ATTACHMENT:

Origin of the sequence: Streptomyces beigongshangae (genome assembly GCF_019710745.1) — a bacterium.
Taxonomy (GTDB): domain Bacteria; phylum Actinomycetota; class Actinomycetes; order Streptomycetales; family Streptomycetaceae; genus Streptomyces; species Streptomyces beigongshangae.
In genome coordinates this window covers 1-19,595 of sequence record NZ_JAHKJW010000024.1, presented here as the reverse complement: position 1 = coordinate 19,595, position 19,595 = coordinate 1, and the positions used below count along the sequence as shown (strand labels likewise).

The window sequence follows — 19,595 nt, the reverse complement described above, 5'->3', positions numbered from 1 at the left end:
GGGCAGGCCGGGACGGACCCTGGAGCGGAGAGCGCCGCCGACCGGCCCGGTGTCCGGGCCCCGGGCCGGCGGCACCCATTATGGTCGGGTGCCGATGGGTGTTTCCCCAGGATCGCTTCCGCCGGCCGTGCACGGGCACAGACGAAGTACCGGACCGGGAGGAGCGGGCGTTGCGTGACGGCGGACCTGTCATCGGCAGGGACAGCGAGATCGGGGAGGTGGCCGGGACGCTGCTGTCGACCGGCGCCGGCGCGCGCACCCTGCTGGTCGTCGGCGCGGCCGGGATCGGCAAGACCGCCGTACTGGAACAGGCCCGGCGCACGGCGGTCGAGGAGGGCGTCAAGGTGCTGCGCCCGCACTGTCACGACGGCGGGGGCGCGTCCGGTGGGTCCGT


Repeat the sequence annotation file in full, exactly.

Origin of the sequence: Streptomyces beigongshangae (genome assembly GCF_019710745.1) — a bacterium.
Taxonomy (GTDB): domain Bacteria; phylum Actinomycetota; class Actinomycetes; order Streptomycetales; family Streptomycetaceae; genus Streptomyces; species Streptomyces beigongshangae.
In genome coordinates this window covers 1-19,595 of sequence record NZ_JAHKJW010000024.1, presented here as the reverse complement: position 1 = coordinate 19,595, position 19,595 = coordinate 1, and the positions used below count along the sequence as shown (strand labels likewise).

The window sequence follows — 19,595 nt, the reverse complement described above, 5'->3', positions numbered from 1 at the left end:
GGGCAGGCCGGGACGGACCCTGGAGCGGAGAGCGCCGCCGACCGGCCCGGTGTCCGGGCCCCGGGCCGGCGGCACCCATTATGGTCGGGTGCCGATGGGTGTTTCCCCAGGATCGCTTCCGCCGGCCGTGCACGGGCACAGACGAAGTACCGGACCGGGAGGAGCGGGCGTTGCGTGACGGCGGACCTGTCATCGGCAGGGACAGCGAGATCGGGGAGGTGGCCGGGACGCTGCTGTCGACCGGCGCCGGCGCGCGCACCCTGCTGGTCGTCGGCGCGGCCGGGATCGGCAAGACCGCCGTACTGGAACAGGCCCGGCGCACGGCGGTCGAGGAGGGCGTCAAGGTGCTGCGCCCGCACTGTCACGACGGCGGGGGCGCGTCCGGTGGGTCCGT